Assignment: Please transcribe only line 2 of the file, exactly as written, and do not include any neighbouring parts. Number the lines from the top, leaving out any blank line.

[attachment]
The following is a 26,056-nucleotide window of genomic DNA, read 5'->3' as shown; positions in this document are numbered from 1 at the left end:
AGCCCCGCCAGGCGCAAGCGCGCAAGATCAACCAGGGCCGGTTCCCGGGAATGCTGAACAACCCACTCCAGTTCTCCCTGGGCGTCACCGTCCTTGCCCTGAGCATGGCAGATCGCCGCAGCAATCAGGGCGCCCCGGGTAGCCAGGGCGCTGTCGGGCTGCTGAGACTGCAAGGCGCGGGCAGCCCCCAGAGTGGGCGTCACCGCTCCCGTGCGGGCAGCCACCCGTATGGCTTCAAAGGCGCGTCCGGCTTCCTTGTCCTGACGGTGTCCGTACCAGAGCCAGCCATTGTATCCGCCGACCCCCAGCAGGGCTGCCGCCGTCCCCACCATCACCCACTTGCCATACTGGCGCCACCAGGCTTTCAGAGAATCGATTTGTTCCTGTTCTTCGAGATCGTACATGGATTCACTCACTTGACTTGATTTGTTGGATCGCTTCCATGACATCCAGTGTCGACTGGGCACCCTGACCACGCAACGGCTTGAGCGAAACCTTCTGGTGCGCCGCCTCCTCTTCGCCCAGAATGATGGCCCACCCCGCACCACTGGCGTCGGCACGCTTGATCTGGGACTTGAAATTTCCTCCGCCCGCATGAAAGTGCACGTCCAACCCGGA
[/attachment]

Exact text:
AGCCCCGCCAGGCGCAAGCGCGCAAGATCAACCAGGGCCGGTTCCCGGGAATGCTGAACAACCCACTCCAGTTCTCCCTGGGCGTCACCGTCCTTGCCCTGAGCATGGCAGATCGCCGCAGCAATCAGGGCGCCCCGGGTAGCCAGGGCGCTGTCGGGCTGCTGAGACTGCAAGGCGCGGGCAGCCCCCAGAGTGGGCGTCACCGCTCCCGTGCGGGCAGCCACCCGTATGGCTTCAAAGGCGCGTCCGGCTTCCTTGTCCTGACGGTGTCCGTACCAGAGCCAGCCATTGTATCCGCCGACCCCCAGCAGGGCTGCCGCCGTCCCCACCATCACCCACTTGCCATACTGGCGCCACCAGGCTTTCAGAGAATCGATTTGTTCCTGTTCTTCGAGATCGTACATGGATTCACTCACTTGACTTGATTTGTTGGATCGCTTCCATGACATCCAGTGTCGACTGGGCACCCTGACCACGCAACGGCTTGAGCGAAACCTTCTGGTGCGCCGCCTCCTCTTCGCCCAGAATGATGGCCCACCCCGCACCACTGGCGTCGGCACGCTTGATCTGGGACTTGAAATTTCCTCCGCCCGCATGAAAGTGCACGTCCAACCCGGA